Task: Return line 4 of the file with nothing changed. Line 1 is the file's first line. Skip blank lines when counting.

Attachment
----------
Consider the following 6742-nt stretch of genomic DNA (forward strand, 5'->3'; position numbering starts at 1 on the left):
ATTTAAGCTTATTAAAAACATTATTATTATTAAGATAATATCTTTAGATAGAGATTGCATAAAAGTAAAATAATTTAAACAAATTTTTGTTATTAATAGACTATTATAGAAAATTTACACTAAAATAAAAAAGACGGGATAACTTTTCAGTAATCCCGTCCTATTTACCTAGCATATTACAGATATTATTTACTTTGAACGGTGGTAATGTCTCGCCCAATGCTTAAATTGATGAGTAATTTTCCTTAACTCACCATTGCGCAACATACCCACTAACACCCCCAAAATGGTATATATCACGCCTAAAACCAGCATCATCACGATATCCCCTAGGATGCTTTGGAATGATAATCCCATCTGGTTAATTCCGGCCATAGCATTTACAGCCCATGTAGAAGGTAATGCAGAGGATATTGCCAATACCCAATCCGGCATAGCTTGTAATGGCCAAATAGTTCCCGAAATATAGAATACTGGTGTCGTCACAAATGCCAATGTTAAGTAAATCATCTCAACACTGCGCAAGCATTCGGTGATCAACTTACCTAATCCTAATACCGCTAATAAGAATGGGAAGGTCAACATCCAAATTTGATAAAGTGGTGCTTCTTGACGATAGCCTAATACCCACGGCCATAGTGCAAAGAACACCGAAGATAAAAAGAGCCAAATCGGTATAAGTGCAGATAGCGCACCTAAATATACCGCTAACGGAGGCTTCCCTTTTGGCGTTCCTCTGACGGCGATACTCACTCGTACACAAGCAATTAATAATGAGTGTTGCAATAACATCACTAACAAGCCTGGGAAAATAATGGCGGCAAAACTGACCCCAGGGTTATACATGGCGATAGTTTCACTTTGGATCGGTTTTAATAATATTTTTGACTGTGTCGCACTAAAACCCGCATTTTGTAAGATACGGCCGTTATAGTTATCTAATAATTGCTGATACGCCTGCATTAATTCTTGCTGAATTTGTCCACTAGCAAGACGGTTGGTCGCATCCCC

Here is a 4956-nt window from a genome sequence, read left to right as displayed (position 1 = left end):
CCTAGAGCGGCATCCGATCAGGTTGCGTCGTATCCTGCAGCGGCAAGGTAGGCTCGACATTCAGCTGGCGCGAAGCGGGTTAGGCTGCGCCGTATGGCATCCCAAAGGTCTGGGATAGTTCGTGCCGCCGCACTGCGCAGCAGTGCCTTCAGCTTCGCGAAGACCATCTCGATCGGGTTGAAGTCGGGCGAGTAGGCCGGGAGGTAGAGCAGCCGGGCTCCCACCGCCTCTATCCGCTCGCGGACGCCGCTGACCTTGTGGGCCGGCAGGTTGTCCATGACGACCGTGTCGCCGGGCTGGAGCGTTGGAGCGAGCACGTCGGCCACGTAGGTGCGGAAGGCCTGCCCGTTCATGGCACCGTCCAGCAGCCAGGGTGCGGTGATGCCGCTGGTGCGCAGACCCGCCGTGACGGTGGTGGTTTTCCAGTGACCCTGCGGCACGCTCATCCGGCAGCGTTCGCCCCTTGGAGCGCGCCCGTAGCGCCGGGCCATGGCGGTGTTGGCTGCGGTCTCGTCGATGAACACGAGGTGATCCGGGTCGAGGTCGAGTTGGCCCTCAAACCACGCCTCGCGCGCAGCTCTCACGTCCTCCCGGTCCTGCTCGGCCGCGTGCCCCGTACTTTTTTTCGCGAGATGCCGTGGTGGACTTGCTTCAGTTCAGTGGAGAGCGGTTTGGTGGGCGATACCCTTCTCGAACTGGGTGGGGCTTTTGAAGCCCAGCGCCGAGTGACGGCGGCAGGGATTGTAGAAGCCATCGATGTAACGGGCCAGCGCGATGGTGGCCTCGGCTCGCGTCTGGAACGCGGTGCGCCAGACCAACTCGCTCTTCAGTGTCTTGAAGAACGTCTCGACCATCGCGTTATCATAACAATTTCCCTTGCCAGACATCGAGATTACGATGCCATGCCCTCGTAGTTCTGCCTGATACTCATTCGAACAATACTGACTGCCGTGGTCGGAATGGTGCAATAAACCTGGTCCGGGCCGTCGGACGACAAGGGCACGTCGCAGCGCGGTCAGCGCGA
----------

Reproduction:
CCTAGAGCGGCATCCGATCAGGTTGCGTCGTATCCTGCAGCGGCAAGGTAGGCTCGACATTCAGCTGGCGCGAAGCGGGTTAGGCTGCGCCGTATGGCATCCCAAAGGTCTGGGATAGTTCGTGCCGCCGCACTGCGCAGCAGTGCCTTCAGCTTCGCGAAGACCATCTCGATCGGGTTGAAGTCGGGCGAGTAGGCCGGGAGGTAGAGCAGCCGGGCTCCCACCGCCTCTATCCGCTCGCGGACGCCGCTGACCTTGTGGGCCGGCAGGTTGTCCATGACGACCGTGTCGCCGGGCTGGAGCGTTGGAGCGAGCACGTCGGCCACGTAGGTGCGGAAGGCCTGCCCGTTCATGGCACCGTCCAGCAGCCAGGGTGCGGTGATGCCGCTGGTGCGCAGACCCGCCGTGACGGTGGTGGTTTTCCAGTGACCCTGCGGCACGCTCATCCGGCAGCGTTCGCCCCTTGGAGCGCGCCCGTAGCGCCGGGCCATGGCGGTGTTGGCTGCGGTCTCGTCGATGAACACGAGGTGATCCGGGTCGAGGTCGAGTTGGCCCTCAAACCACGCCTCGCGCGCAGCTCTCACGTCCTCCCGGTCCTGCTCGGCCGCGTGCCCCGTACTTTTTTTCGCGAGATGCCGTGGTGGACTTGCTTCAGTTCAGTGGAGAGCGGTTTGGTGGGCGATACCCTTCTCGAACTGGGTGGGGCTTTTGAAGCCCAGCGCCGAGTGACGGCGGCAGGGATTGTAGAAGCCATCGATGTAACGGGCCAGCGCGATGGTGGCCTCGGCTCGCGTCTGGAACGCGGTGCGCCAGACCAACTCGCTCTTCAGTGTCTTGAAGAACGTCTCGACCATCGCGTTATCATAACAATTTCCCTTGCCAGACATCGAGATTACGATGCCATGCCCTCGTAGTTCTGCCTGATACTCATTCGAACAATACTGACTGCCGTGGTCGGAATGGTGCAATAAACCTGGTCCGGGCCGTCGGACGACAAGGGCACGTCGCAGCGCGGTCAGCGCGA